It’s Movember time



Summer is nearly upon us and, in addition to the re-emergence of cricket, tennis and the beach, there has been a noticeable increase in the hairy upper lip; the Mo’s have grown, and it’s time to tackle some issues that we simply don’t address usually.

At Seven Hills Family Doctors we are committed to the goals of Movember and helping your father, brother, partner, son – too many men are dying too young. Too many are living and “battling on” alone and not seeking help. Too many are struggling with the fallout from treatment and/or the bewildering treatment choices for a cancer diagnosis. As outlined by the Movember Foundation:

Prostate Cancer

It is predicted by 2030 there will be 1.7 million men living with prostate cancer. It kills hundreds of thousands of men each year.

Testicular Cancer

The most common cancer in men under 40 it has a good prognosis if detected early but 1 in 20 men die.

Mental Health and Suicide

The statistics on suicide are stark – while rates remain high around the world, three out of four suicides are men.

What can be done?

At Seven Hills Family Doctors we subscribe to the philosophy of optimising wellness as well as managing and treating disease. We advocate taking control of your health and looking after yourself. As the Movember Foundation promotes:

  • Check in regularly with friends and family: making the effort to staying connected benefits you and the people you interact with;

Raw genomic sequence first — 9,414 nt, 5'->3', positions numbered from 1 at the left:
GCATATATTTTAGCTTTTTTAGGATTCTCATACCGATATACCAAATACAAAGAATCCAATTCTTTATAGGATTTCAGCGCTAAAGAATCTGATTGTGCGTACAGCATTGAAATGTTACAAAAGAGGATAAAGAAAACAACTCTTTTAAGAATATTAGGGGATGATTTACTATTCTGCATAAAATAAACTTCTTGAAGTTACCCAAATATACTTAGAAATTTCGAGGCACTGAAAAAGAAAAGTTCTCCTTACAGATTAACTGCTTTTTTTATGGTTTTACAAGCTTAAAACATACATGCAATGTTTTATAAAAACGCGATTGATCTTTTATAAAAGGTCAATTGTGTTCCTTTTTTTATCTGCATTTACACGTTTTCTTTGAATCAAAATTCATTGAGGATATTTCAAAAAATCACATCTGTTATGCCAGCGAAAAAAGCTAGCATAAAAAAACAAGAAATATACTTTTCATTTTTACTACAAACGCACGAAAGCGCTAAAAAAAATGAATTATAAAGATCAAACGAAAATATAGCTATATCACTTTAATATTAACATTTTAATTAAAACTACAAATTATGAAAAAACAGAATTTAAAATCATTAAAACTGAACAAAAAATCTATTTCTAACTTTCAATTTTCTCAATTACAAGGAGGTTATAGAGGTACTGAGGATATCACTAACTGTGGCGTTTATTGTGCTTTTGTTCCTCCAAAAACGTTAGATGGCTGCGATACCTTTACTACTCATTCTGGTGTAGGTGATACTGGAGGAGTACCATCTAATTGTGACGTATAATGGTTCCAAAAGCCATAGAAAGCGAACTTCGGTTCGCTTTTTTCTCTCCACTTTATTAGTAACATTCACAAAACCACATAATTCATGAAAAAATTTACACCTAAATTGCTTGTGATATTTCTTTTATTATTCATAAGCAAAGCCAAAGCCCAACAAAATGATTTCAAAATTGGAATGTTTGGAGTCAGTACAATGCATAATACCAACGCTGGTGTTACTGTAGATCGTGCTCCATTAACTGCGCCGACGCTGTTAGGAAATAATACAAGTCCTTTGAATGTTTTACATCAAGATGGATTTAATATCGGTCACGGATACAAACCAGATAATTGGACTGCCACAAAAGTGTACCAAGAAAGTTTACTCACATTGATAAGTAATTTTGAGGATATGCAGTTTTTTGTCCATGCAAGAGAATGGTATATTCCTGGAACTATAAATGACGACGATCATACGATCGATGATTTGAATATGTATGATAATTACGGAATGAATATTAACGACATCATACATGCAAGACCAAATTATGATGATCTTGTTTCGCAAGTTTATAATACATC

• MOVE! one of the best things you can do for your physical and mental health is maintain some form of physical exercise;
  • Talk about the big stuff in life: we go through big moments – becoming a father, financial worries, the breakdown of relationships – and it’s important to realise the impact of these and discuss how you’re coping;
  • Knowledge is power: when it comes to assessing your risks of certain cancers and other diseases your family history is critical. At Seven Hills Family Doctors we can recommend the appropriate cancer screening and cancer investigations based on your known risk factors – of which an important one can be family history.

Importantly, if you notice something, do something

“I thought it’d be right”, “I’ve never really been sick before”, “I thought it would go away”.

If you know something isn’t feeling right, we recommend not putting it off – early detection can dramatically change the treatment and prognosis. If you think there could be a problem please book in and get it checked out.